I had the honor of speaking Saturday in Arkadelphia at the memorial service for one of my college professors, Dr. Everett Slavens. Here are my remarks:
The older I get, the more I realize how blessed I was as a boy.
I grew up in a college town. Not only was it a college town, it was this town — Arkadelphia — a place small enough for everyone to know and care for each other.
I took it for granted as a boy, but because of the existence of two four-year institutions of higher education, the Arkadelphia in which I was raised in the 1960s and 1970s was far different from other towns its size in south Arkansas.
What’s now Ouachita Baptist University began developing the wooded hills near the Ouachita River in the late 1950s for faculty housing. My family moved into that neighborhood when I was just a year old, and Ouachita Hills was the only neighborhood I knew growing up. Most of those in the neighborhood were faculty members at Ouachita with a few Reddies from what’s now Henderson State University sprinkled in.
My mother and father were Ouachita graduates, yet we were different from our neighbors since my parents ran a business downtown rather than being employed at Ouachita or Henderson. Our family friends included a noted composer, a talented playwright, a famous basketball coach, a well-known football coach, writers, philosophers, theologians and even the state’s lieutenant governor.
You couldn’t get that in a Malvern or a Camden.
It was just a short walk to the Ouachita River and Mill Creek, where I could wade and throw rocks. There was a pond across the street to fish in and an old barn to hide in. Ouachita had cattle and horses in the pasture across the street from our house in those days. So even though we were inside the city limits, it was like living in the country, albeit a country filled with highly educated, articulate and interesting people.
Dr. Everett Slavens was a piece of the tapestry of my blessed boyhood. He was an integral part of a special place at a special time.
In a story published shortly after his death last month, Dr. Randall Wight, a current Ouachita faculty member, described him as “a profile in courage, a figure of lore.”
Dr. Wight went on to say: “He arranged his life so that nobody felt sorry for him. For generations of students and colleagues, his name conjures a Ouachita not lost in the mists of time.”
One of the things that characterized those talented men and women on the Ouachita faculty was a sharp wit and a brilliant sense of humor. Dr. Slavens’ wit was razor sharp.
Yes, Everett Slavens was blind, but indeed we never felt sorry for him because he didn’t feel sorry for himself. His blindness, in fact, was not something I really noticed as Dr. Slavens would walk through our neighborhood.
At least I didn’t pay much attention to it until my freshman year at Ouachita when both Johnny Wink and Tom Auffenberg — two other witty members of the Ouachita faculty — somehow convinced gullible new students that Dr. Slavens really could see.
“It’s all an act,” Auffenberg would state flatly. “Watch how easily he makes his way around campus. No one truly without sight could do that.”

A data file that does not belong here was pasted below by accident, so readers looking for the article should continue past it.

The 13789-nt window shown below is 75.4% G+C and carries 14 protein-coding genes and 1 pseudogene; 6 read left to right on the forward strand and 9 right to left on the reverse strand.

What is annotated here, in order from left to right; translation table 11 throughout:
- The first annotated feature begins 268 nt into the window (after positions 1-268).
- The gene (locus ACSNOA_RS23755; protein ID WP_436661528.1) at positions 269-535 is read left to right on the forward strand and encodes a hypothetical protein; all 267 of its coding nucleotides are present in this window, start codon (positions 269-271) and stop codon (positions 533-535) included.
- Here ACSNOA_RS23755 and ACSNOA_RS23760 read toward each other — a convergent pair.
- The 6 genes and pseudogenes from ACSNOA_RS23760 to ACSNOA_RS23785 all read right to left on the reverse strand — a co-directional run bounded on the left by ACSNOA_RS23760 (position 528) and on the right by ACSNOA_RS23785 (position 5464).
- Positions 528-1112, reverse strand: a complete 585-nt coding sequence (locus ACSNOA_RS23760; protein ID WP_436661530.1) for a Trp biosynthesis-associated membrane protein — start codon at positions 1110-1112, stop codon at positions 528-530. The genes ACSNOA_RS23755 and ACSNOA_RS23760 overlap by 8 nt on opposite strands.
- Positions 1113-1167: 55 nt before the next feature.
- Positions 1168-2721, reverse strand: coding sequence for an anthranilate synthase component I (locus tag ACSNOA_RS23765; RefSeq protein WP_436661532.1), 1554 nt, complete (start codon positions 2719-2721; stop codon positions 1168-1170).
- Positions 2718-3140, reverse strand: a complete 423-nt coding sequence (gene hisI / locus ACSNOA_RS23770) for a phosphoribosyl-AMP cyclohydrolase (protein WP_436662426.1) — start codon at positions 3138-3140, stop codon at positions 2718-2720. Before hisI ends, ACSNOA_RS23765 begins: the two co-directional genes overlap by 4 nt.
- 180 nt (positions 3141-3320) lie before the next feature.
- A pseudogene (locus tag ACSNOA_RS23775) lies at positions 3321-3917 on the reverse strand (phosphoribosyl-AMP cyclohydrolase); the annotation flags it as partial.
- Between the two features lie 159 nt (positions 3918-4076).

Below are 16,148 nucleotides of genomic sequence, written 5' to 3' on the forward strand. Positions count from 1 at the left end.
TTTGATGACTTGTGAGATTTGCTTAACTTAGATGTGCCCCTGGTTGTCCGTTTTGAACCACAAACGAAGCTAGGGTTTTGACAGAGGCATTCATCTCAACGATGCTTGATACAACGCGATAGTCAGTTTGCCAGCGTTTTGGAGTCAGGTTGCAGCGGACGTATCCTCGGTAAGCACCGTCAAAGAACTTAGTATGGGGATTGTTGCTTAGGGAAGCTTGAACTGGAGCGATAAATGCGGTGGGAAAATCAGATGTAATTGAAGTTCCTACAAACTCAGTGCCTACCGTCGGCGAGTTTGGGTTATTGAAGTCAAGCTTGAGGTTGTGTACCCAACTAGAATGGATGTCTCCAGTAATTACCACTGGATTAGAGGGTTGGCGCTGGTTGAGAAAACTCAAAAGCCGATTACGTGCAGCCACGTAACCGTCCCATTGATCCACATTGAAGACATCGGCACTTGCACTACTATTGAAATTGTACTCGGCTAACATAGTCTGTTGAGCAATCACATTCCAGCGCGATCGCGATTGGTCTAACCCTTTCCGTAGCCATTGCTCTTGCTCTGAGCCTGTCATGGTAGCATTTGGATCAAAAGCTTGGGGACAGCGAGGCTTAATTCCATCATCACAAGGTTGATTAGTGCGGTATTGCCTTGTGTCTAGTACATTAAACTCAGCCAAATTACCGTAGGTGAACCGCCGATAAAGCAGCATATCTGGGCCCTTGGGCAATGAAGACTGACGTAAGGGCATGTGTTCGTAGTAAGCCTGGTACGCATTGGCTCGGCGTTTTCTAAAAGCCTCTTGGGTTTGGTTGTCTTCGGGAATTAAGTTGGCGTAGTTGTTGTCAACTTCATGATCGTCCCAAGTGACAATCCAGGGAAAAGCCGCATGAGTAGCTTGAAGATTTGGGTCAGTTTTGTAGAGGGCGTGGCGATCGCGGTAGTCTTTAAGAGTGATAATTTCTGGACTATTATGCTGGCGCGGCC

One Ouachita professor might pull my leg.
Surely both Wink and Auffenberg wouldn’t both joke about such a thing.
And surely Dr. Slavens wouldn’t be in on the joke, refusing to provide a straight answer to anyone with the courage to ask.
My doubts increased one warm spring afternoon on the first floor of the former World War II-era barracks that only Ouachita could pass off as a classroom building. My friend Wayne Fawcett from Cabot — now the public school superintendent at Paris — decided he would show up to answer the roll and then quietly climb out the window so he could be at Oaklawn Park in Hot Springs that afternoon in time to take advantage of a hot tip on the third race.
With Wayne halfway out the window, Dr. Slavens tilted his head in that direction and said: “Mr. Fawcett, if you need to leave, you’re free to use the door.”
Embarrassed, Wayne sat back down in his seat and never missed class for the remainder of the semester.
I understand that type of thing happened more than once through the years.
What a teacher he was, this man who refused to let blindness be an obstacle.
I might have been a communications major, but all of my electives were in history and political science. It was an all-star cast of historians at Ouachita in those days — Cole, Coulter, Granade, Auffenberg, Slavens. In baseball, that would be known as depth on the mound. Schools five to 10 times the size of Ouachita couldn’t claim such depth in their departments. I soaked up every opportunity to hear their lectures. And I’m a better person because I did so.
As one of Everett Slavens’ former students, I’m here today to tell you that Johnny Wink and Tom Auffenberg were right. He could see.
Here’s what Dr. Slavens could see:
He could see the potential in his students, many of whom came from small towns in Arkansas, Texas and Louisiana and had never really been exposed to the wider world around them.
He could see that opening up these new worlds to them would improve their lives in the decades ahead.
He could see that forcing them to defend their positions and rely on facts rather than emotions would make the world of work an easier place for them to navigate.
He could see that he was truly making a difference in their lives.
With each passing year, we lose more and more of those men and women who were so influential in the first 22 years of my life, the years I spent in Arkadelphia.
I’ll always appreciate what they did for me and thousands of others.
Well done, Dr. Slavens.
Well done, good and faithful servant.